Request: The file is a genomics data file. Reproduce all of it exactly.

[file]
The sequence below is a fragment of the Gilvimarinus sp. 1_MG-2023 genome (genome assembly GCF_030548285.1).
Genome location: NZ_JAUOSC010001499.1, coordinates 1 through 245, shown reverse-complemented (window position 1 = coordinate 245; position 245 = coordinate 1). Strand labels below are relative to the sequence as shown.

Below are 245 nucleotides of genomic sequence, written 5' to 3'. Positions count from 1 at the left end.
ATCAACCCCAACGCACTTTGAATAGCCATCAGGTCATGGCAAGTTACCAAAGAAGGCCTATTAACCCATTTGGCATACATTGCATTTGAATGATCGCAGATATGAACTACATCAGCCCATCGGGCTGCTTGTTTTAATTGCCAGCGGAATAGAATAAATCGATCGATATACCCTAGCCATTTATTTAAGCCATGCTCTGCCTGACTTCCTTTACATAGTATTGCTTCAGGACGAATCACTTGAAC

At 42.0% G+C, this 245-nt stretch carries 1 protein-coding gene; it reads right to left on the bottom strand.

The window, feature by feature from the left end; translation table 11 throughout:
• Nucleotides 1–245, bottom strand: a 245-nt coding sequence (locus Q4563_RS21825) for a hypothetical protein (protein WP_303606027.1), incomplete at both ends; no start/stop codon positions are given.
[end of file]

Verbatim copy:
The sequence below is a fragment of the Gilvimarinus sp. 1_MG-2023 genome (genome assembly GCF_030548285.1).
Genome location: NZ_JAUOSC010001499.1, coordinates 1 through 245, shown reverse-complemented (window position 1 = coordinate 245; position 245 = coordinate 1). Strand labels below are relative to the sequence as shown.

Below are 245 nucleotides of genomic sequence, written 5' to 3'. Positions count from 1 at the left end.
ATCAACCCCAACGCACTTTGAATAGCCATCAGGTCATGGCAAGTTACCAAAGAAGGCCTATTAACCCATTTGGCATACATTGCATTTGAATGATCGCAGATATGAACTACATCAGCCCATCGGGCTGCTTGTTTTAATTGCCAGCGGAATAGAATAAATCGATCGATATACCCTAGCCATTTATTTAAGCCATGCTCTGCCTGACTTCCTTTACATAGTATTGCTTCAGGACGAATCACTTGAAC

At 42.0% G+C, this 245-nt stretch carries 1 protein-coding gene; it reads right to left on the bottom strand.

The window, feature by feature from the left end; translation table 11 throughout:
• Nucleotides 1–245, bottom strand: a 245-nt coding sequence (locus Q4563_RS21825) for a hypothetical protein (protein WP_303606027.1), incomplete at both ends; no start/stop codon positions are given.